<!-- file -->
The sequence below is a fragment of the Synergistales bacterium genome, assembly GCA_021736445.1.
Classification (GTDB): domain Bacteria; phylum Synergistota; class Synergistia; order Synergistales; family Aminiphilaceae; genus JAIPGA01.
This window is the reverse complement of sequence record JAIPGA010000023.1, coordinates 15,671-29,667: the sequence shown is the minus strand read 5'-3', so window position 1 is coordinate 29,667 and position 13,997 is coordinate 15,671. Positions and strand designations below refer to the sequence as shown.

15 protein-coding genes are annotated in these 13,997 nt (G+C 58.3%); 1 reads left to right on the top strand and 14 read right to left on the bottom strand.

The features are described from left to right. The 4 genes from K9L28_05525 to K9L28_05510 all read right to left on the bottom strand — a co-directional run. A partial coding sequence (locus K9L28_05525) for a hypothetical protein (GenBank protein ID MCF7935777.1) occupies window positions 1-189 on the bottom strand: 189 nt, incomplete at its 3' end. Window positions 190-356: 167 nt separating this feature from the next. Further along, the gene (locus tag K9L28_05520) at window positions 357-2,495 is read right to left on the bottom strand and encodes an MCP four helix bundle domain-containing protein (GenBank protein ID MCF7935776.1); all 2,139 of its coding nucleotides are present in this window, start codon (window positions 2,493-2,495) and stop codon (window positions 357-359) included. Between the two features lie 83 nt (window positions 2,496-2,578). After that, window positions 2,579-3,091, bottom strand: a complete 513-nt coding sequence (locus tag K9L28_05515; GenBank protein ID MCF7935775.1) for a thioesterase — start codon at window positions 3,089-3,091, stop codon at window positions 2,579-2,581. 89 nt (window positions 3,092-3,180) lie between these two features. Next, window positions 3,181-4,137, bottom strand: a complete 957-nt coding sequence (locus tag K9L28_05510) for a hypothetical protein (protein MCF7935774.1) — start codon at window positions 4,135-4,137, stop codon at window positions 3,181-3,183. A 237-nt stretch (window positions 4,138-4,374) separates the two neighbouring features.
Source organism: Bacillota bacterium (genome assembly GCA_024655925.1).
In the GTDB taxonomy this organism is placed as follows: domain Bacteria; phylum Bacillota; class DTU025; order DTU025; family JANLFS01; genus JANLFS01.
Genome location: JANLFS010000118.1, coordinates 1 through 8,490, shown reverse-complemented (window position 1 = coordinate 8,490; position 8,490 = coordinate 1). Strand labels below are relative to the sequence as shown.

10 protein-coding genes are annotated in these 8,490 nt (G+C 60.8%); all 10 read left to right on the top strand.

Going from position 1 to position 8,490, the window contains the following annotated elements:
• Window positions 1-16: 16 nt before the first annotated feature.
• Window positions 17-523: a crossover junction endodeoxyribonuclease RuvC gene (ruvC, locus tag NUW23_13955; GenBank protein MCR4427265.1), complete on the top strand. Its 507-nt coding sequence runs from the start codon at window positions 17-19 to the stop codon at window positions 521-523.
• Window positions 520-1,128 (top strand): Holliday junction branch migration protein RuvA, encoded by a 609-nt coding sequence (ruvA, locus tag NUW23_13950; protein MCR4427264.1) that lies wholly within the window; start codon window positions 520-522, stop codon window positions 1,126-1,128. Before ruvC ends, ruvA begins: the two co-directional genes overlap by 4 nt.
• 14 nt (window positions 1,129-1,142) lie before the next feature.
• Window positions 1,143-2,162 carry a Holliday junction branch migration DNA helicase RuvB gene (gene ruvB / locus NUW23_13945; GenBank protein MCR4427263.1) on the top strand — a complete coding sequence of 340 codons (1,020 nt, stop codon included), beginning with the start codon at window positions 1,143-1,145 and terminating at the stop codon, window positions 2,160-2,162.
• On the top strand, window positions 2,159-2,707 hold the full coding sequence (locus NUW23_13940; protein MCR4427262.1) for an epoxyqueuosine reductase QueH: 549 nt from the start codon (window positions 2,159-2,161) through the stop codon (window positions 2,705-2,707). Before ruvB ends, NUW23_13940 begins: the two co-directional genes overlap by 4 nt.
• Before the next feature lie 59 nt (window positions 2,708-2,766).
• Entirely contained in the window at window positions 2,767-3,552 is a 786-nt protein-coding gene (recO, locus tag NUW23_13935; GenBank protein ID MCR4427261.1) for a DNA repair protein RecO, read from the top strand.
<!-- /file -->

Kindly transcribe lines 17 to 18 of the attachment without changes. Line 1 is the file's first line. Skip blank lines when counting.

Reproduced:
• Before the next feature lie 59 nt (window positions 2,708-2,766).
• Entirely contained in the window at window positions 2,767-3,552 is a 786-nt protein-coding gene (recO, locus tag NUW23_13935; GenBank protein ID MCR4427261.1) for a DNA repair protein RecO, read from the top strand.